DNA Extraction Made Easy

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Museums and institutions around the word house many fossilized insect specimens representing some 900,000 species at least. The amount of genetic diversity here is immense, and along with specimens found in permafrost sediments they can potentially reveal much about the insects and their phylogeny, ancient ecosystems and climate, as well as providing science with a tool to test evolutionary hypotheses.

DNA extraction procedures have primarily been focused on vertebrates and animals, and so a whole body of potential knowledge has been neglected. This is because DNA extraction from insects involves at least a partial destruction of morphological characteristics which is not ideal if you are working with rare specimens. However, all is not lost as there is a DNA extraction method that can recover ancient DNA without destroying valuable insect specimens.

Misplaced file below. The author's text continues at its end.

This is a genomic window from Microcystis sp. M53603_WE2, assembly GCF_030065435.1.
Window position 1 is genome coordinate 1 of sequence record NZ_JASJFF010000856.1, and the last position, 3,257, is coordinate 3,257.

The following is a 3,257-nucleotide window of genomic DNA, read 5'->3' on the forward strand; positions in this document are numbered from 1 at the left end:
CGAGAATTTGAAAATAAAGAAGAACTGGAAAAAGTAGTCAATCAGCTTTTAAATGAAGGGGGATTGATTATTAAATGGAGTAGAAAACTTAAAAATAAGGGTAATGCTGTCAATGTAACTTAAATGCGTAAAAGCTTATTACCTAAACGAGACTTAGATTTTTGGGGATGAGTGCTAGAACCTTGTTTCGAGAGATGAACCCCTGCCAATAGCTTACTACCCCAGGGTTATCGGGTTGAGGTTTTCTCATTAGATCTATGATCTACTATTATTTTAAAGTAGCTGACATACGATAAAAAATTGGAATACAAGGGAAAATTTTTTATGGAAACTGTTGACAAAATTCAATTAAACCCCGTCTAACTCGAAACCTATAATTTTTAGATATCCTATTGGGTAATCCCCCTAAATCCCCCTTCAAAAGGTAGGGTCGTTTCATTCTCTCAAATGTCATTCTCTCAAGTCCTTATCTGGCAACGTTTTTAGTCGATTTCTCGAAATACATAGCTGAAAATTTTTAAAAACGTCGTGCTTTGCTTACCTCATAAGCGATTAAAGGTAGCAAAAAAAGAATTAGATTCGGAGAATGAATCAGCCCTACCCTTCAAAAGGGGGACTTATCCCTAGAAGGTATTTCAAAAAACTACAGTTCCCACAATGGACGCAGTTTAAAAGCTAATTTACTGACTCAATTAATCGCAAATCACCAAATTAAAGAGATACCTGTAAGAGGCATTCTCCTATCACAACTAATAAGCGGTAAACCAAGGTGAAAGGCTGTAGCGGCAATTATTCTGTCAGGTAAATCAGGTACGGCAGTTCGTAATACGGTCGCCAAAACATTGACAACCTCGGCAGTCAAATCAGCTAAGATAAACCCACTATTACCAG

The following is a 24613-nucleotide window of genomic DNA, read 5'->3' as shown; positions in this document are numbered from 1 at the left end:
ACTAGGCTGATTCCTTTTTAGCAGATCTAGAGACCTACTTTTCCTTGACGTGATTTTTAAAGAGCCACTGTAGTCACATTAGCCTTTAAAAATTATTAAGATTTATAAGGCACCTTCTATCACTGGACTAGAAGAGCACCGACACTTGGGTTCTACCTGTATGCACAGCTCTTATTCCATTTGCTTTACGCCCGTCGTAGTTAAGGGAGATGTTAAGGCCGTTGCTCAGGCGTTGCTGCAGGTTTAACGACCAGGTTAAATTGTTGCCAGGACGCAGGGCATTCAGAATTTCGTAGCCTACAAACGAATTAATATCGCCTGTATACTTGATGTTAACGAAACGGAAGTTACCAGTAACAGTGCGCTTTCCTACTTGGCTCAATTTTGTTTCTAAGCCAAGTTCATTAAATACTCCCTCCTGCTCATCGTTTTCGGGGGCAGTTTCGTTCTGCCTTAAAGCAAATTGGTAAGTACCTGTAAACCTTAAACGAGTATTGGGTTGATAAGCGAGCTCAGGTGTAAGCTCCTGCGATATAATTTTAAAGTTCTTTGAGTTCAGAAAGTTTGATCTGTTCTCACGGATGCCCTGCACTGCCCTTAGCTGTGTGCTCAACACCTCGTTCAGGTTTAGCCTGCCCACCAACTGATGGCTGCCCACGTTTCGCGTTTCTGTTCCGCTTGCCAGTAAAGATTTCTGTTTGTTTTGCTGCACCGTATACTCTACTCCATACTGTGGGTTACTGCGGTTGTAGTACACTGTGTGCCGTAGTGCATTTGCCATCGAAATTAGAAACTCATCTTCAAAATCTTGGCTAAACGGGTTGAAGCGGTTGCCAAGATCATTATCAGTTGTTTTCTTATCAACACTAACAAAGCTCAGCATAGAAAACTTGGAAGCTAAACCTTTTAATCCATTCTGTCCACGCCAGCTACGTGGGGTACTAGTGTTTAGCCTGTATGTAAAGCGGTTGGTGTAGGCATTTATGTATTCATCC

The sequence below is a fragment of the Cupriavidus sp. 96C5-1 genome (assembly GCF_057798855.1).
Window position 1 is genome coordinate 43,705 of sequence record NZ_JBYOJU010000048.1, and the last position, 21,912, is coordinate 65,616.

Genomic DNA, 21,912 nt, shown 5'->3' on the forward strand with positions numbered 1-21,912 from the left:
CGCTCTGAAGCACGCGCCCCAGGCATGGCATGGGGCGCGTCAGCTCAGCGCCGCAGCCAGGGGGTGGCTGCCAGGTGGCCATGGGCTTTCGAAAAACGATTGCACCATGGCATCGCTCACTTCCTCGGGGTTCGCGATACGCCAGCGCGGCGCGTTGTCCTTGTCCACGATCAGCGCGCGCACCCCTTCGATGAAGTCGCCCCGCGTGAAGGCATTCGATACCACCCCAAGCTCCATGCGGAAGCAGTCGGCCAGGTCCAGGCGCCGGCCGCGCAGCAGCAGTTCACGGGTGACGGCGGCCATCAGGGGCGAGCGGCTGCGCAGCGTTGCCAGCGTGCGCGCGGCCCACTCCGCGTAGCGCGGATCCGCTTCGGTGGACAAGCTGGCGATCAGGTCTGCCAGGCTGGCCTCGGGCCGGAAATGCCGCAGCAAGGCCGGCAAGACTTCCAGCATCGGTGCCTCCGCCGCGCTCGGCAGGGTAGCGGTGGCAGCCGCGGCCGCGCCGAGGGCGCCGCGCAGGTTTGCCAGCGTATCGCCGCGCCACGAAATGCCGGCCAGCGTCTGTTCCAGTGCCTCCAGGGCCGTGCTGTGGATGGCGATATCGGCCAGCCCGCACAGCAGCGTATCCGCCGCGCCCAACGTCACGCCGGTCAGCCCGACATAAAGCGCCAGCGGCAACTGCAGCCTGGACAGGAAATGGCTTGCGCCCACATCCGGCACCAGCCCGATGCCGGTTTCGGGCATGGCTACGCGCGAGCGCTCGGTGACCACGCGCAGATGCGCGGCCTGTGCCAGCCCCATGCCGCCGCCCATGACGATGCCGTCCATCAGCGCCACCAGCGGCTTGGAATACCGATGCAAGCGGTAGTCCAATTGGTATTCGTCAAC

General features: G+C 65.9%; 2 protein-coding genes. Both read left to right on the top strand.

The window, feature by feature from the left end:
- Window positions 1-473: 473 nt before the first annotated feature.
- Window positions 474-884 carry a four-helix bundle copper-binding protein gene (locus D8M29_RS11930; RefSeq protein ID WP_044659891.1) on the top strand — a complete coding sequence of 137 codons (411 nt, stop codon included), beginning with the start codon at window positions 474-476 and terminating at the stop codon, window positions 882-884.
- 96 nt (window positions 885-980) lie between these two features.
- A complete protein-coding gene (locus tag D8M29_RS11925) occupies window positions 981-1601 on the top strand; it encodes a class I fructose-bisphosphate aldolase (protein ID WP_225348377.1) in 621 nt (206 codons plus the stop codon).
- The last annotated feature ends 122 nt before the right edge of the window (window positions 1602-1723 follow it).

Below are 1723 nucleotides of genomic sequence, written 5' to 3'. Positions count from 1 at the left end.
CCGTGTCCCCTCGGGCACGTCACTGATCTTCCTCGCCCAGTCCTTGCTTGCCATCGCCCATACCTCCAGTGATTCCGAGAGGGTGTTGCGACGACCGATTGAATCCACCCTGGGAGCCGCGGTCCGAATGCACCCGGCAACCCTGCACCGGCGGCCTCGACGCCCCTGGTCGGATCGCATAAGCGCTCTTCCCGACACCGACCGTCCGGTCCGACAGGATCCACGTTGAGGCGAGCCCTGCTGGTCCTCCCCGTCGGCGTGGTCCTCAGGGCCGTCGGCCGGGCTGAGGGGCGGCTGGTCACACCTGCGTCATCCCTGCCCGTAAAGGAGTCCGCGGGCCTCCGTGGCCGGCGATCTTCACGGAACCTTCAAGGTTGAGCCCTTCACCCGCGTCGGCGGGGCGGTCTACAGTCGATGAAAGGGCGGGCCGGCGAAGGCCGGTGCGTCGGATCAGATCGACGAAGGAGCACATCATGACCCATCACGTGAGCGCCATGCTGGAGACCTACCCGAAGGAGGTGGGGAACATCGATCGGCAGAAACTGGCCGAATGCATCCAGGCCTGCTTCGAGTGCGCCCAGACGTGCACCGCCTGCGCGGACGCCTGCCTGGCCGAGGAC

DNA Extraction Procedure

For this non-destructive DNA extraction procedure whole specimens are immersed in a digestion buffer that contains amongst other chemicals, sodium dodecyl sulphate, dithiotreitol, and proteinase K and then incubated for 16-20 hours. Then the ancient insects are placed in 100% EtOH for 2-4 hours to stop further digestion, and then air-dried before being returned to their collections. The insect stays in good shape and the DNA is then extracted from the digestion buffer (Gilbert MTP et al. DNA extraction from dry museum beetles without conferring external morphological damage. PLoS ONE 2(3): e272. doi:10.1371/journal.pone.0000272).

Sufficient and viable quantities of mitochondrial DNA and nuclear DNA have been recovered, and then amplified by PCR.

So How is the DNA Liberated?

It is believed that (at least for the dry museum beetles that were used in the study) the ancient DNA escapes through various natural openings such as the spiracles, mouth, and anus.

This method holds much promise for extracting DNA without destroying specimens and in April 2009 its use was reported by the Centre for Ancient Genetics and Environments, Natural History Museum, University of Copenhagen. Scientists here employed this non-destructive DNA extraction technique on Siberian macrofossils up to 26,000 years old and museum beetle specimens that were up to 188 years old.

All of a sudden this new DNA extraction method is opening up a world of study to researchers.